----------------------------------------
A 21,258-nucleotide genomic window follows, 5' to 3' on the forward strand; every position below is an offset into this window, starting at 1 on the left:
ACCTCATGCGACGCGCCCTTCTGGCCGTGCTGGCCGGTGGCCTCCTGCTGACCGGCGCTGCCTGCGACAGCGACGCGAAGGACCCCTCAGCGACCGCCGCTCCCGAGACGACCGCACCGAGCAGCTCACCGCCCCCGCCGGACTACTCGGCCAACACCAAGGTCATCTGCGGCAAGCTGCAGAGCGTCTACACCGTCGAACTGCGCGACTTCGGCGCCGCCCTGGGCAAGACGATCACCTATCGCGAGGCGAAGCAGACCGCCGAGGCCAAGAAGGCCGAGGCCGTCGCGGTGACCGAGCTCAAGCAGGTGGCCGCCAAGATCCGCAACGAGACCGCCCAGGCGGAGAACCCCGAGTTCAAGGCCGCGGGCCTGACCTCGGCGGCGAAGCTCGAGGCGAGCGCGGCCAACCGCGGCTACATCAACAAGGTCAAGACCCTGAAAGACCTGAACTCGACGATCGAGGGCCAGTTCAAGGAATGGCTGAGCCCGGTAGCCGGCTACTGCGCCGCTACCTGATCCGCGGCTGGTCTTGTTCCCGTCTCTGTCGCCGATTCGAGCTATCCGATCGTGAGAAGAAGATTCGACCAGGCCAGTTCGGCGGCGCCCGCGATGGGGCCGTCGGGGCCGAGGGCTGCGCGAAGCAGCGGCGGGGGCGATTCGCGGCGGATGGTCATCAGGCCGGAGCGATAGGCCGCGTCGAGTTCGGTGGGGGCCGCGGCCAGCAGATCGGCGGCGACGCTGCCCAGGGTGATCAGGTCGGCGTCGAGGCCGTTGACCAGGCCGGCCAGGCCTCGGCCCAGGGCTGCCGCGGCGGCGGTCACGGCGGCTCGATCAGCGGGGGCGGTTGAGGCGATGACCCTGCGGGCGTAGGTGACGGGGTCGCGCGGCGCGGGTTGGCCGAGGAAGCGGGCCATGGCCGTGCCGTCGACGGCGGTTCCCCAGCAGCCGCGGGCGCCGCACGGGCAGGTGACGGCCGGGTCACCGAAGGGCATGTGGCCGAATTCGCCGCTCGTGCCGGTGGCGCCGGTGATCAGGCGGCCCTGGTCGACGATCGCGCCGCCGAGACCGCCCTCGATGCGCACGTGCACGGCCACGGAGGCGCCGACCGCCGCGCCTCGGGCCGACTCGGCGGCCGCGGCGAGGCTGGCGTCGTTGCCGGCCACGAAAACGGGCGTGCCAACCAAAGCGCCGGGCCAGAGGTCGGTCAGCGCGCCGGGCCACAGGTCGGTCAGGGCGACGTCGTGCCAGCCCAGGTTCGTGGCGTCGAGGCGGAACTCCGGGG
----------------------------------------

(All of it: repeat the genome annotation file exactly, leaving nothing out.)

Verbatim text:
A 21,258-nucleotide genomic window follows, 5' to 3' on the forward strand; every position below is an offset into this window, starting at 1 on the left:
ACCTCATGCGACGCGCCCTTCTGGCCGTGCTGGCCGGTGGCCTCCTGCTGACCGGCGCTGCCTGCGACAGCGACGCGAAGGACCCCTCAGCGACCGCCGCTCCCGAGACGACCGCACCGAGCAGCTCACCGCCCCCGCCGGACTACTCGGCCAACACCAAGGTCATCTGCGGCAAGCTGCAGAGCGTCTACACCGTCGAACTGCGCGACTTCGGCGCCGCCCTGGGCAAGACGATCACCTATCGCGAGGCGAAGCAGACCGCCGAGGCCAAGAAGGCCGAGGCCGTCGCGGTGACCGAGCTCAAGCAGGTGGCCGCCAAGATCCGCAACGAGACCGCCCAGGCGGAGAACCCCGAGTTCAAGGCCGCGGGCCTGACCTCGGCGGCGAAGCTCGAGGCGAGCGCGGCCAACCGCGGCTACATCAACAAGGTCAAGACCCTGAAAGACCTGAACTCGACGATCGAGGGCCAGTTCAAGGAATGGCTGAGCCCGGTAGCCGGCTACTGCGCCGCTACCTGATCCGCGGCTGGTCTTGTTCCCGTCTCTGTCGCCGATTCGAGCTATCCGATCGTGAGAAGAAGATTCGACCAGGCCAGTTCGGCGGCGCCCGCGATGGGGCCGTCGGGGCCGAGGGCTGCGCGAAGCAGCGGCGGGGGCGATTCGCGGCGGATGGTCATCAGGCCGGAGCGATAGGCCGCGTCGAGTTCGGTGGGGGCCGCGGCCAGCAGATCGGCGGCGACGCTGCCCAGGGTGATCAGGTCGGCGTCGAGGCCGTTGACCAGGCCGGCCAGGCCTCGGCCCAGGGCTGCCGCGGCGGCGGTCACGGCGGCTCGATCAGCGGGGGCGGTTGAGGCGATGACCCTGCGGGCGTAGGTGACGGGGTCGCGCGGCGCGGGTTGGCCGAGGAAGCGGGCCATGGCCGTGCCGTCGACGGCGGTTCCCCAGCAGCCGCGGGCGCCGCACGGGCAGGTGACGGCCGGGTCACCGAAGGGCATGTGGCCGAATTCGCCGCTCGTGCCGGTGGCGCCGGTGATCAGGCGGCCCTGGTCGACGATCGCGCCGCCGAGACCGCCCTCGATGCGCACGTGCACGGCCACGGAGGCGCCGACCGCCGCGCCTCGGGCCGACTCGGCGGCCGCGGCGAGGCTGGCGTCGTTGCCGGCCACGAAAACGGGCGTGCCAACCAAAGCGCCGGGCCAGAGGTCGGTCAGCGCGCCGGGCCACAGGTCGGTCAGGGCGACGTCGTGCCAGCCCAGGTTCGTGGCGTCGAGGCGGAACTCCGGGG